Deconstructing Media Coverage of the “Ground Zero Mosque”
by Jillian C. York
Global Voices Online
For the past several months, one story has consistently held media attention in the United States. The story is of a planned Islamic community center a few blocks away from the site of the attacks of September 11, 2001–a site dubbed “Ground Zero”–and has polarized opinion across the media spectrum. The community center, to be called Park51 for its location, has been called controversial by some pundits and politicians, such as Sarah Palin, because of its proximity to “Ground Zero,” and has caused some to call for the center to be moved. At the same time, numerous groups and individuals–including New York City Mayor Michael Bloomberg–have spoken out in support of Park51, reminding Americans of the history of Muslims in the U.S. and invoking the first amendment, which calls for the free exercise of religion.
Beyond the actual situation of the community center is the issue of media coverage. For months, much of the American mainstream media have referred to Park51 as “the Ground Zero mosque,” implying implicitly that the project is to be built on the actual ground (it isn't) and that the center's sole purpose is as a mosque (also false–the center will include a mosque, along with a swimming pool, theatre, childcare center, and numerous other facets).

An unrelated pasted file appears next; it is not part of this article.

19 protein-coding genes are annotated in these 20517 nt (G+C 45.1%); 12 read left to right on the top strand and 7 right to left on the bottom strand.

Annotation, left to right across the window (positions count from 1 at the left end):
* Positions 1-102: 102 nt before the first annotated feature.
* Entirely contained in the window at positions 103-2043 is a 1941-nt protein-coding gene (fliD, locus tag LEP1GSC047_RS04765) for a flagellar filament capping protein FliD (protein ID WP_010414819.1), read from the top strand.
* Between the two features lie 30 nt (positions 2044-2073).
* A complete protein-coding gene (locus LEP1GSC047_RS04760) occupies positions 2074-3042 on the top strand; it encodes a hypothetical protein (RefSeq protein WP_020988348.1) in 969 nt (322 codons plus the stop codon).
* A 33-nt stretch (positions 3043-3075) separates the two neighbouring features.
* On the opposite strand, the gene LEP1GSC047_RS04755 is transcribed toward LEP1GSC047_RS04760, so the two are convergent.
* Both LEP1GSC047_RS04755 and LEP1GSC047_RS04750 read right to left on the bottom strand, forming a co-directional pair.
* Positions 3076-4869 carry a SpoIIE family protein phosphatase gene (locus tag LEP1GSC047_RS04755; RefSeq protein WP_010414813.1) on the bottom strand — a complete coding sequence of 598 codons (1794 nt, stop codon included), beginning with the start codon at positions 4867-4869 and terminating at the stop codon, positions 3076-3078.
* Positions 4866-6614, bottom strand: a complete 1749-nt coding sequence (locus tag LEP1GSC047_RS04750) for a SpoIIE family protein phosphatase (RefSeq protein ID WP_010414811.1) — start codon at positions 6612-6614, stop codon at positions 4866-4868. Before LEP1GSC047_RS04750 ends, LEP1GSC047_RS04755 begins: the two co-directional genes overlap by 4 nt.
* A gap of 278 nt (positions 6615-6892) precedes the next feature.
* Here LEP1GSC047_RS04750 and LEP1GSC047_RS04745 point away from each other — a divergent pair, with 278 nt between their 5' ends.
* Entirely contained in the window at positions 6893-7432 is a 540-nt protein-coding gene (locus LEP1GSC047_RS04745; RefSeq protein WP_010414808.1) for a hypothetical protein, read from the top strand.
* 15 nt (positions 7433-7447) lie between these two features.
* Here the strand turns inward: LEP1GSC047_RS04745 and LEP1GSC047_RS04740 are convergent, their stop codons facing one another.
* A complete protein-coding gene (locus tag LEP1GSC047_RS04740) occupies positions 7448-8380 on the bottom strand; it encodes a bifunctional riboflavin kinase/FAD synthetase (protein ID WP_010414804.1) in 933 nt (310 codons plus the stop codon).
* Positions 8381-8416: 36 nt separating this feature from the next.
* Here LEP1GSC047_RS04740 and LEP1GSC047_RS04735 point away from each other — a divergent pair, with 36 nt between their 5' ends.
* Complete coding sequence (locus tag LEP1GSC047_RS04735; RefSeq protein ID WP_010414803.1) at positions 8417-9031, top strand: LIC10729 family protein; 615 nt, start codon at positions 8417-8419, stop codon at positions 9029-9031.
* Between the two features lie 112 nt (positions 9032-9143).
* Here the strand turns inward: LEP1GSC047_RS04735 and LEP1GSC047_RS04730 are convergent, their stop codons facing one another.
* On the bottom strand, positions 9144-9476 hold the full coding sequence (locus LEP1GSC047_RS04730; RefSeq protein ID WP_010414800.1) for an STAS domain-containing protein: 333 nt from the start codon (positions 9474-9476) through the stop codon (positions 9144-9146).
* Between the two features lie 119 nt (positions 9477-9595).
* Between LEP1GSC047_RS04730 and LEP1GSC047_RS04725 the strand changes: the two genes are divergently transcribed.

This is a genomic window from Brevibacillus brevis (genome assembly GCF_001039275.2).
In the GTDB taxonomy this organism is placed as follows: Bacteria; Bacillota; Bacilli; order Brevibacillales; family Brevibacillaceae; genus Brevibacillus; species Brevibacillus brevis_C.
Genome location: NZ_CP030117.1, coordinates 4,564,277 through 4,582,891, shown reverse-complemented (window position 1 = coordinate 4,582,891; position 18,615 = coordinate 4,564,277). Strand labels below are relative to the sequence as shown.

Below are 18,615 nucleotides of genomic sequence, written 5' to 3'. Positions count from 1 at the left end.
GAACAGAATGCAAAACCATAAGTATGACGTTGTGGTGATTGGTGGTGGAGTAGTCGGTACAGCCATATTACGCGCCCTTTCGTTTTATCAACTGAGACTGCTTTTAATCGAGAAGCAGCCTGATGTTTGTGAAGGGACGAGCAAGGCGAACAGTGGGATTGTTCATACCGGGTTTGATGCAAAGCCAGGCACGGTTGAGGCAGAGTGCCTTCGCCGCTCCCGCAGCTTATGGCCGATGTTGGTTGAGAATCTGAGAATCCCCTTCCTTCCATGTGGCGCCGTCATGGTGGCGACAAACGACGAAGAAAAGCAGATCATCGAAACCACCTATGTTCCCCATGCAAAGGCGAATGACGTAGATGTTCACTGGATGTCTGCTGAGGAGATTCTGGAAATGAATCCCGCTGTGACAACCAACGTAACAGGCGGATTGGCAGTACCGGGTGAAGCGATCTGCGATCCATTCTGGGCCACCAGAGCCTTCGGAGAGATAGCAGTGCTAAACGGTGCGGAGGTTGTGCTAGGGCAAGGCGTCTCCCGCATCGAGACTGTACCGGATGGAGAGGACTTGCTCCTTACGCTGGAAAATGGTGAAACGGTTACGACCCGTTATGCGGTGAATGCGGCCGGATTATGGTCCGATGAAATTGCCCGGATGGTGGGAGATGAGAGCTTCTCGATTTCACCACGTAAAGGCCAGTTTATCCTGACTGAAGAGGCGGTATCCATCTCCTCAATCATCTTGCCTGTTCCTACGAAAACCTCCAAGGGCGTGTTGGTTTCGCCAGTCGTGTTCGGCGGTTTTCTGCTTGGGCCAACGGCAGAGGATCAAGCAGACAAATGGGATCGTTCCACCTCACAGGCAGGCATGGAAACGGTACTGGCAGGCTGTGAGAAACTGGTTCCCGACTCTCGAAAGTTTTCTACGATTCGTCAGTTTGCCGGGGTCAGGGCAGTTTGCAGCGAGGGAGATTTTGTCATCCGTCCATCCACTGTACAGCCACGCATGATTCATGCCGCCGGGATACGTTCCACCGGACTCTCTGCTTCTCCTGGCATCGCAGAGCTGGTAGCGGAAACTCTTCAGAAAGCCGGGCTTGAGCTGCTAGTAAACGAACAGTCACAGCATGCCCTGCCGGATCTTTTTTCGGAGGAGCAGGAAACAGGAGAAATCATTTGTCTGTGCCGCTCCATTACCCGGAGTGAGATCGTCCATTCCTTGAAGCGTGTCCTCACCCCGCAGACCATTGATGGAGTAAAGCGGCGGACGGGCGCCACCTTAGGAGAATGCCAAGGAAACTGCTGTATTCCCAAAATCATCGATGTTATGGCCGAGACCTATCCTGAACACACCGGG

Bloggers have jumped in to comment on a number of aspects of the story, from the history of Muslims in New York to the Islamophobia inherent in many arguments against Park51.
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